A strong pelvic floor is essential for maintaining optimal bladder and bowel control, as well as overall pelvic health.
While Kegel exercises are widely known for their effectiveness in strengthening the pelvic floor muscles, there are also alternative exercises that can help achieve similar results.
So in this blog post, we will explore some of the best exercises that serve as alternatives to Kegels to help you decide what would be best for you.
Let’s get to it!
*The content in this article is for informational purposes only and is not intended to be a substitution for professional medical advice. If you have any concerns about your pelvic health, please reach out to your physician for guidance.
*Post may contain affiliate links. Full disclosure can be viewed here.
Kegels are a pelvic floor-strengthening exercise that involves contracting and relaxing the pelvic floor muscles. These muscles support the bladder, uterus, and rectum. Regular kegel exercises can help strengthen the pelvic floor muscles, improve bladder control, and enhance sexual function.
To perform Kegels, one must first identify the correct muscles by stopping urine flow midstream. Once identified, they can then contract and hold the muscles for a few seconds before releasing.
Gradually increasing the duration and number of repetitions can lead to increased muscle strength over time.
Squats are a great exercise for strengthening not only the lower body but also the pelvic floor muscles. By engaging the glutes, hamstrings, and quads, squats promote stability and control in the pelvic region. To perform a squat, stand with your feet shoulder-width apart, lower your body by bending your knees, and then return to the starting position. Gradually increase the number of reps as your pelvic floor muscles grow stronger.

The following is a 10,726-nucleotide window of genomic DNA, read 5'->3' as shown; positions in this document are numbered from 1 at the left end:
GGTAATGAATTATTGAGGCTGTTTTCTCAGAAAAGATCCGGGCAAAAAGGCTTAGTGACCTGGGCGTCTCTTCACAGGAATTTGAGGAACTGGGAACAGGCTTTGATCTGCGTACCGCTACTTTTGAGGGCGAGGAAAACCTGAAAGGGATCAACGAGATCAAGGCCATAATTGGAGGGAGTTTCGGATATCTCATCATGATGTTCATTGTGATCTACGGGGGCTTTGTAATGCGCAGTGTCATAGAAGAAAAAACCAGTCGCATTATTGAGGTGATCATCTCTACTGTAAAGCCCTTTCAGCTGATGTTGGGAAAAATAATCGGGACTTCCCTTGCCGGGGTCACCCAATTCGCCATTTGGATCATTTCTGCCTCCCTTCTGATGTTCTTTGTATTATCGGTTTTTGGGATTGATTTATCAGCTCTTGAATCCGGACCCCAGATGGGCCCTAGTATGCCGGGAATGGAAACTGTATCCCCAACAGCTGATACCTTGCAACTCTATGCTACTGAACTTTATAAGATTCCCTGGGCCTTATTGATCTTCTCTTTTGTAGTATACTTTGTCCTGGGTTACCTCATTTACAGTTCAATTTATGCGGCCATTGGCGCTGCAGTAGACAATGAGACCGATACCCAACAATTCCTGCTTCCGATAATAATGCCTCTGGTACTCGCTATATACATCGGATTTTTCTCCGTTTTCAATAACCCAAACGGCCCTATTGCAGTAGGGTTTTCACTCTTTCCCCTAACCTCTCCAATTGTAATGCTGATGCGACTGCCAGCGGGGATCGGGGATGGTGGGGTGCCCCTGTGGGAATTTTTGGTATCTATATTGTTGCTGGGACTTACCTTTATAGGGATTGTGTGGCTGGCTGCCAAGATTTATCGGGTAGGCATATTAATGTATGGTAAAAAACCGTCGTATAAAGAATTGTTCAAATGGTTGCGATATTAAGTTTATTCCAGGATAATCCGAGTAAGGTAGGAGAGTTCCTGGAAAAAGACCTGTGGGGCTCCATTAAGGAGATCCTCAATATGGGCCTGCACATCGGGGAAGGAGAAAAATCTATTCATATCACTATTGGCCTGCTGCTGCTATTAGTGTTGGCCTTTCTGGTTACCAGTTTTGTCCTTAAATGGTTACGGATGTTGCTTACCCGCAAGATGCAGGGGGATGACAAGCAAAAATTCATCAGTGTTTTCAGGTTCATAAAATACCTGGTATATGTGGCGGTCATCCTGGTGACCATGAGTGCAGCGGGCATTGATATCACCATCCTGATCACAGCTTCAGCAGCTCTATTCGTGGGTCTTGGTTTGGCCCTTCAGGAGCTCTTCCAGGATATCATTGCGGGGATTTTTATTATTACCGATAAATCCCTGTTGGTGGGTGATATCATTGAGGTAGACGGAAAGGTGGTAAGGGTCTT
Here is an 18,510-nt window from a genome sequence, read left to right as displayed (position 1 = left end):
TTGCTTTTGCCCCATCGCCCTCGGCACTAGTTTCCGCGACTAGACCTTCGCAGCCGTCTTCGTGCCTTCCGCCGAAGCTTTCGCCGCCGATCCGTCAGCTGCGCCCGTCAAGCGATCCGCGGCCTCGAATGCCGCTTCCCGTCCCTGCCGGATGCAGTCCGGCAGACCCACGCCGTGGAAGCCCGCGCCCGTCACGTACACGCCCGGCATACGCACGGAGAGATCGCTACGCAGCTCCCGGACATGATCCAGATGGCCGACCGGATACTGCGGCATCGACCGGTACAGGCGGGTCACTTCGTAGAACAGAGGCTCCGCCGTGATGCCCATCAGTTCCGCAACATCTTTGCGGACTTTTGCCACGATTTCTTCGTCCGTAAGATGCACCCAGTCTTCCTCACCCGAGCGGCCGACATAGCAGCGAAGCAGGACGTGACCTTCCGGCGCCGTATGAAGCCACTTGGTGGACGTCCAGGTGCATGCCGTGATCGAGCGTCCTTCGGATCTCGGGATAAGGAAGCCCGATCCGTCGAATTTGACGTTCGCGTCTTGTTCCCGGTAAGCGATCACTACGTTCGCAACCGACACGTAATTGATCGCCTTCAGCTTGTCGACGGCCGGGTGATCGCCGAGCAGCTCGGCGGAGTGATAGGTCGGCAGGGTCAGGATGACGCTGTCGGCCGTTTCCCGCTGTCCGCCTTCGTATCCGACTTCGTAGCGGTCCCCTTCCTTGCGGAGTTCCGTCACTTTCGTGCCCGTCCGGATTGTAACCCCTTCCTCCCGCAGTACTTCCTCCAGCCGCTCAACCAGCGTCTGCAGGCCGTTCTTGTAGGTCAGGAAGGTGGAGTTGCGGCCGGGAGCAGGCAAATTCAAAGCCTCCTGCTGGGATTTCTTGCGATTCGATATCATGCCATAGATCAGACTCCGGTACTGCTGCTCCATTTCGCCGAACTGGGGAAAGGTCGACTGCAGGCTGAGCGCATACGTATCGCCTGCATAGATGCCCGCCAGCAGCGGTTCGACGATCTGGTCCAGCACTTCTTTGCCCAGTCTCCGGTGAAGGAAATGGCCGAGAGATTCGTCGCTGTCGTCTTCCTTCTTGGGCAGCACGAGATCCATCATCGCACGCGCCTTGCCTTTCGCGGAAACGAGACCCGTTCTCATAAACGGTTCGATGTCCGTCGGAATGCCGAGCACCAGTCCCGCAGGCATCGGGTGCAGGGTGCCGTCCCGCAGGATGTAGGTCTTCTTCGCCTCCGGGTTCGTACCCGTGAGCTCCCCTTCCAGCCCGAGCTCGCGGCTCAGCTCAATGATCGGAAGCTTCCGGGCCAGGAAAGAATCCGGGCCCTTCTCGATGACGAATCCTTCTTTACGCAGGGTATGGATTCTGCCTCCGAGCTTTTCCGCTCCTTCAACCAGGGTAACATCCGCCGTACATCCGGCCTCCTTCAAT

Bridge pose is a yoga exercise that targets the glutes, hamstrings, and pelvic floor. To get started, lie flat on your back with your knees bent and feet placed flat on the earth. Slowly lift your hips off the ground. Your knees and ankles should be in line with one another.
Hold this position for a few seconds and then lower your hips back to the ground. Repeat this exercise several times to engage and strengthen the pelvic floor muscles.
The Dead Bug exercise is highly effective in engaging the core and pelvic floor muscles. Lie on your back with your arms extended towards the ceiling and your knees bent at a 90-degree angle.
Slowly lower one arm behind your head while extending the opposite leg towards the ground. Keep your lower back pressed against the floor to maintain stability.
Alternate sides and repeat for several reps on each side.
The Pilates Hundred exercise is a classic Pilates move that engages the entire core, including the pelvic floor muscles. Lie on your back with your knees bent and lifted off the ground at a 90-degree angle. Lift your head, neck, and shoulders off the ground, and extend your arms by your sides.
Pulse your arms up and down while inhaling for five counts and exhaling for five counts. Repeat this exercise for a total of ten cycles.
In addition to alternative exercises, the ELITONE urinary incontinence device is a revolutionary solution for strengthening the pelvic floor.
This FDA-approved, non-invasive device uses patented technology to deliver gentle, comfortable stimulation to the pelvic floor muscles.
By wearing the ELITONE device for just 20 minutes a day, you can effectively strengthen your pelvic floor and improve bladder control.
This device can also be a great alternative to pelvic floor physical therapy.
Maintaining a strong pelvic floor is crucial for overall pelvic health. While Kegel exercises are popular for strengthening the pelvic floor muscles, incorporating kegel alternatives like squats, bridge pose, dead bug, and Pilates Hundred can diversify your workout routine and target different muscle groups.
Additionally, the ELITONE urinary incontinence device offers a convenient and effective solution for those seeking to improve their pelvic floor strength in a discrete manner.
Remember to consult with a healthcare professional before starting any new exercise regimen or using a device like ELITONE.